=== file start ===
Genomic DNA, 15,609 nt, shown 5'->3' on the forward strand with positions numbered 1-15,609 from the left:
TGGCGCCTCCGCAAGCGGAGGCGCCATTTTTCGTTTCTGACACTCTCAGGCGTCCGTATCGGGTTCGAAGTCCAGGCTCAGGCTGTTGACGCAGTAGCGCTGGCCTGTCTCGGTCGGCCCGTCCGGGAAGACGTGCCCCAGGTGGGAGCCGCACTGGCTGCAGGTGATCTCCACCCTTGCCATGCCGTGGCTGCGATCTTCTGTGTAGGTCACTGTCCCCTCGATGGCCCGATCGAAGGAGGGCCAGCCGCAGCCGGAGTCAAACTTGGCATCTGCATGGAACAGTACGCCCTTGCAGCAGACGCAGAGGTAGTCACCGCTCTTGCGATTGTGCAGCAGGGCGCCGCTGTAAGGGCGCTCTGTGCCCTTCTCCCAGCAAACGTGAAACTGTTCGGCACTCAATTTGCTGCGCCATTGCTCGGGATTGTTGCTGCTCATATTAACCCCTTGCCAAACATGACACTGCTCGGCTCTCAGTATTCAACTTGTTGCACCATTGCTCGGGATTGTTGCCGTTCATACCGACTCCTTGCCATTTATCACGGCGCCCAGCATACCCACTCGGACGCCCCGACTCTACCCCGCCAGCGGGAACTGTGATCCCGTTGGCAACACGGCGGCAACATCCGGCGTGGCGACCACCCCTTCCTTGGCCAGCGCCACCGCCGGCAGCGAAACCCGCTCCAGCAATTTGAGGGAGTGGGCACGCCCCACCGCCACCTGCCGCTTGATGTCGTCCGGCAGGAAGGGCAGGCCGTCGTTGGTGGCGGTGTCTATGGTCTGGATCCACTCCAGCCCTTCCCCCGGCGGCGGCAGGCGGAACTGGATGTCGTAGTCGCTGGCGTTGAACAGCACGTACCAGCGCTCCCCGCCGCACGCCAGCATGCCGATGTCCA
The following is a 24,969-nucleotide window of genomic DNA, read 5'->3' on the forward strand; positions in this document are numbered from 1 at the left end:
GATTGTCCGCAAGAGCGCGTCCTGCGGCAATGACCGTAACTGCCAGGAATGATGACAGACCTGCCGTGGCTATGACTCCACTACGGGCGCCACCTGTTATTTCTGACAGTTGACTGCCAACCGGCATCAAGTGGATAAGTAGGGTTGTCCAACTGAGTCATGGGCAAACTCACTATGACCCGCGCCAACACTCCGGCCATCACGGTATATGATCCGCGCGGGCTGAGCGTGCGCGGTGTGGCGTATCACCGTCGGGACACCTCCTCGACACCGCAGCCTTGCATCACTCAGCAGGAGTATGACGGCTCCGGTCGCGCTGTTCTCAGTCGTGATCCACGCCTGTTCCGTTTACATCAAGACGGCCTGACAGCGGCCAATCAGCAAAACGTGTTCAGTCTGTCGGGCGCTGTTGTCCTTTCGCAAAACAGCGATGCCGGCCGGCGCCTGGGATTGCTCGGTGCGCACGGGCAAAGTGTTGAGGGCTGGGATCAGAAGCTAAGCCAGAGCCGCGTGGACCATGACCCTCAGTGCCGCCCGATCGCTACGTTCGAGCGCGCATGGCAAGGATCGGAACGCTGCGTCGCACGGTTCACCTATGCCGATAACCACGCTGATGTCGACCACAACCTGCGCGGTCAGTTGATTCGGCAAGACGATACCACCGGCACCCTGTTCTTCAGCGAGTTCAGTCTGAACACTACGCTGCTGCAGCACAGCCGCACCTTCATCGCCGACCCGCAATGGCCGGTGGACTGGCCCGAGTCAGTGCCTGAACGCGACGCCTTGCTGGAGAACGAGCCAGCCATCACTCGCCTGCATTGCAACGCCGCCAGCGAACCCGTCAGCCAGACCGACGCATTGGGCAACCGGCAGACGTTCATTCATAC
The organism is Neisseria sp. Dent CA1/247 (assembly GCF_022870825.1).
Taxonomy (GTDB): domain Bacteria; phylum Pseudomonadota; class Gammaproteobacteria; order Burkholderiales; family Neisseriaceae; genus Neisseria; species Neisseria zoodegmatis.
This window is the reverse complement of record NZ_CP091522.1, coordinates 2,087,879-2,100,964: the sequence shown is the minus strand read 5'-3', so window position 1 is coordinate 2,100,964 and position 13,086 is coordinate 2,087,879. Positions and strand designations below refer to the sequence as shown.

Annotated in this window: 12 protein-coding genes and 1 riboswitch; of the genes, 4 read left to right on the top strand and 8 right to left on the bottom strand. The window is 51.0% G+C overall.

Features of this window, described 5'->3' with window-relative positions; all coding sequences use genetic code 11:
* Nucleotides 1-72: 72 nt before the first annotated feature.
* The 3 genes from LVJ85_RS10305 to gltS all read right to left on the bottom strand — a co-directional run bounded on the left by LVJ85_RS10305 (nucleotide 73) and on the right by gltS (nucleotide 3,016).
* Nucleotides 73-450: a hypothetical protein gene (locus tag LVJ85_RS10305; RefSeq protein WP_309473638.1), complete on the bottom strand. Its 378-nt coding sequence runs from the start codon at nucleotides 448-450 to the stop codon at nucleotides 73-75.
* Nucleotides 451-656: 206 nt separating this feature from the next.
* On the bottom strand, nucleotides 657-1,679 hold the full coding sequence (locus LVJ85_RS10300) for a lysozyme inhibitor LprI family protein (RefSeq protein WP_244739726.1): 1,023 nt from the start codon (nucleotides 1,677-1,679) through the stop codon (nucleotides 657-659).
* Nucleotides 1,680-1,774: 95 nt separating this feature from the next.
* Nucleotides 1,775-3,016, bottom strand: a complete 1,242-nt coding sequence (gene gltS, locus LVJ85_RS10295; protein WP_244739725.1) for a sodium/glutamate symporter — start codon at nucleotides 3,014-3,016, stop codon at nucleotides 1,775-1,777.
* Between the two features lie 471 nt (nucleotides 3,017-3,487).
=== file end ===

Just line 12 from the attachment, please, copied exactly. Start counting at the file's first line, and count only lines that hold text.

* Nucleotides 73-450: a hypothetical protein gene (locus tag LVJ85_RS10305; RefSeq protein WP_309473638.1), complete on the bottom strand. Its 378-nt coding sequence runs from the start codon at nucleotides 448-450 to the stop codon at nucleotides 73-75.